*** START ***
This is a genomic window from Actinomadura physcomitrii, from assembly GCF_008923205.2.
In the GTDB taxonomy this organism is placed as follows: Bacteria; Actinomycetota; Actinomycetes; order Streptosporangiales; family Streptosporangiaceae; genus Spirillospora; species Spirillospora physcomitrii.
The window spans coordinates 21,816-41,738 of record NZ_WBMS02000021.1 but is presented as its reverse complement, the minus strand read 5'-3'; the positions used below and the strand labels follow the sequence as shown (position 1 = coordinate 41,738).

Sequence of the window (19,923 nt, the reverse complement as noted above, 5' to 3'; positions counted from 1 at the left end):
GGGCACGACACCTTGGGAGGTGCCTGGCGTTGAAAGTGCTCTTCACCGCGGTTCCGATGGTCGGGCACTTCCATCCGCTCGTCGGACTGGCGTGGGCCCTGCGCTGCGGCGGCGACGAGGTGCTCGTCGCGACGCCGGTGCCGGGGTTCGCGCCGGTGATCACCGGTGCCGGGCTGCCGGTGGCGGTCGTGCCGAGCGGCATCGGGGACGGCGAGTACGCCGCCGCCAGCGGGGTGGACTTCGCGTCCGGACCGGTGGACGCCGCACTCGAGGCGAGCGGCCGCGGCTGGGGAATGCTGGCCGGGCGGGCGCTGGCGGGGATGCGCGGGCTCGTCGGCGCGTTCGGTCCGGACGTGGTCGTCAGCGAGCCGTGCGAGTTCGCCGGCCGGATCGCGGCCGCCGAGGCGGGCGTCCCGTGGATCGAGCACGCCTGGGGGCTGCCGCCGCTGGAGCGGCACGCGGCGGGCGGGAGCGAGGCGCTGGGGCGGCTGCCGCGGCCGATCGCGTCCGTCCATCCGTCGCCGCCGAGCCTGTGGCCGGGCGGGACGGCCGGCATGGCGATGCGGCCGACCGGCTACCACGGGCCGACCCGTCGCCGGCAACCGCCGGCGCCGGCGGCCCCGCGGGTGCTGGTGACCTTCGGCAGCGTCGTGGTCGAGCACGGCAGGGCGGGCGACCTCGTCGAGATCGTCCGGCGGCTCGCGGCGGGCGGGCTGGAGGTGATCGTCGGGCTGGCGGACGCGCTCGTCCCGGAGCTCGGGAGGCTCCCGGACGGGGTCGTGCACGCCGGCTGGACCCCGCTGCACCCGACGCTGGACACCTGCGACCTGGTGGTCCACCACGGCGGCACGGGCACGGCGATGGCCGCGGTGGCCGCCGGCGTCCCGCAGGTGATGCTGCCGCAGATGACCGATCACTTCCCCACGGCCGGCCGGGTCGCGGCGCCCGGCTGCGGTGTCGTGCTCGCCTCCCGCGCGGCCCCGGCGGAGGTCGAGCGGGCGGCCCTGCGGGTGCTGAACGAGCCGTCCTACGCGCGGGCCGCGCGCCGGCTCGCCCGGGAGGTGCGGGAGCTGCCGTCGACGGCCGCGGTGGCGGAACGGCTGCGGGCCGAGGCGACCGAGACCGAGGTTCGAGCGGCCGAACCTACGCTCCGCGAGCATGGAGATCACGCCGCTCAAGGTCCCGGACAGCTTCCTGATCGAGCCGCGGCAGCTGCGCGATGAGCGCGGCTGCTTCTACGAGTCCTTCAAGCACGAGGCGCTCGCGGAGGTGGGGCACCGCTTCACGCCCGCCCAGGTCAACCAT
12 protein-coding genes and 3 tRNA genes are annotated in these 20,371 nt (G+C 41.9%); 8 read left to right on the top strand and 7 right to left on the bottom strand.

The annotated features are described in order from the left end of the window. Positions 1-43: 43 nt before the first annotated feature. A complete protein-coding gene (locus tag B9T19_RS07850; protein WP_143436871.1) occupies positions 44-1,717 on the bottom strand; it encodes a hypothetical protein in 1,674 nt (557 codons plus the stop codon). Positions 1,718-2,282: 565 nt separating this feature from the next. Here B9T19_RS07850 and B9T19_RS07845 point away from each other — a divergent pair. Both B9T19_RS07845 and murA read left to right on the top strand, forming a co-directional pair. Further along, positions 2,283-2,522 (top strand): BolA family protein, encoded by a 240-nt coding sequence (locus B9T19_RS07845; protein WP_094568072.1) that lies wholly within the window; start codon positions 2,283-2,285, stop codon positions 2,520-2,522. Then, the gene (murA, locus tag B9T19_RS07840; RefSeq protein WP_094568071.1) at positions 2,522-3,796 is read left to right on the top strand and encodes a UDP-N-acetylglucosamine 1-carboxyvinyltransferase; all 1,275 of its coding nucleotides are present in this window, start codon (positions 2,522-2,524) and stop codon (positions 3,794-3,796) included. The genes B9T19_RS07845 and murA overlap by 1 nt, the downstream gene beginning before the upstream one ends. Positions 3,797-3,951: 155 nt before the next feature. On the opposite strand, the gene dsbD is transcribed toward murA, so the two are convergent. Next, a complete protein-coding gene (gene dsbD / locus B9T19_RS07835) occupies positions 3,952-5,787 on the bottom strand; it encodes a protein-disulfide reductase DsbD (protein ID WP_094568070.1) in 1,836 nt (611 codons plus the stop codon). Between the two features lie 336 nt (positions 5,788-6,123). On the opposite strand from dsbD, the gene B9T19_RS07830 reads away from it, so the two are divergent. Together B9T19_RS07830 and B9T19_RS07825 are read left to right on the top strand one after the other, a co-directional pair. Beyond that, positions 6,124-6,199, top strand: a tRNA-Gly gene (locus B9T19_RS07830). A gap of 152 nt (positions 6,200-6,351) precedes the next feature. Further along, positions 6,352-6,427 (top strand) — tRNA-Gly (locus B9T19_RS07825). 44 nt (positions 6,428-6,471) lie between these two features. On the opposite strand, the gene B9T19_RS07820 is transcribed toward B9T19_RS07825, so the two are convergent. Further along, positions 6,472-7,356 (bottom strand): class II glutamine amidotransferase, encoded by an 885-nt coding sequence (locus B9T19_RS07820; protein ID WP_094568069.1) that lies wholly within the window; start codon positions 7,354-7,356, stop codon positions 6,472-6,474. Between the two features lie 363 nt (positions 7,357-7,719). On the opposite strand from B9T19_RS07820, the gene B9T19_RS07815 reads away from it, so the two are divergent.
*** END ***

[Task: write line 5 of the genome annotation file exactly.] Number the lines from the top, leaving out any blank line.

GGGCACGACACCTTGGGAGGTGCCTGGCGTTGAAAGTGCTCTTCACCGCGGTTCCGATGGTCGGGCACTTCCATCCGCTCGTCGGACTGGCGTGGGCCCTGCGCTGCGGCGGCGACGAGGTGCTCGTCGCGACGCCGGTGCCGGGGTTCGCGCCGGTGATCACCGGTGCCGGGCTGCCGGTGGCGGTCGTGCCGAGCGGCATCGGGGACGGCGAGTACGCCGCCGCCAGCGGGGTGGACTTCGCGTCCGGACCGGTGGACGCCGCACTCGAGGCGAGCGGCCGCGGCTGGGGAATGCTGGCCGGGCGGGCGCTGGCGGGGATGCGCGGGCTCGTCGGCGCGTTCGGTCCGGACGTGGTCGTCAGCGAGCCGTGCGAGTTCGCCGGCCGGATCGCGGCCGCCGAGGCGGGCGTCCCGTGGATCGAGCACGCCTGGGGGCTGCCGCCGCTGGAGCGGCACGCGGCGGGCGGGAGCGAGGCGCTGGGGCGGCTGCCGCGGCCGATCGCGTCCGTCCATCCGTCGCCGCCGAGCCTGTGGCCGGGCGGGACGGCCGGCATGGCGATGCGGCCGACCGGCTACCACGGGCCGACCCGTCGCCGGCAACCGCCGGCGCCGGCGGCCCCGCGGGTGCTGGTGACCTTCGGCAGCGTCGTGGTCGAGCACGGCAGGGCGGGCGACCTCGTCGAGATCGTCCGGCGGCTCGCGGCGGGCGGGCTGGAGGTGATCGTCGGGCTGGCGGACGCGCTCGTCCCGGAGCTCGGGAGGCTCCCGGACGGGGTCGTGCACGCCGGCTGGACCCCGCTGCACCCGACGCTGGACACCTGCGACCTGGTGGTCCACCACGGCGGCACGGGCACGGCGATGGCCGCGGTGGCCGCCGGCGTCCCGCAGGTGATGCTGCCGCAGATGACCGATCACTTCCCCACGGCCGGCCGGGTCGCGGCGCCCGGCTGCGGTGTCGTGCTCGCCTCCCGCGCGGCCCCGGCGGAGGTCGAGCGGGCGGCCCTGCGGGTGCTGAACGAGCCGTCCTACGCGCGGGCCGCGCGCCGGCTCGCCCGGGAGGTGCGGGAGCTGCCGTCGACGGCCGCGGTGGCGGAACGGCTGCGGGCCGAGGCGACCGAGACCGAGGTTCGAGCGGCCGAACCTACGCTCCGCGAGCATGGAGATCACGCCGCTCAAGGTCCCGGACAGCTTCCTGATCGAGCCGCGGCAGCTGCGCGATGAGCGCGGCTGCTTCTACGAGTCCTTCAAGCACGAGGCGCTCGCGGAGGTGGGGCACCGCTTCACGCCCGCCCAGGTCAACCAT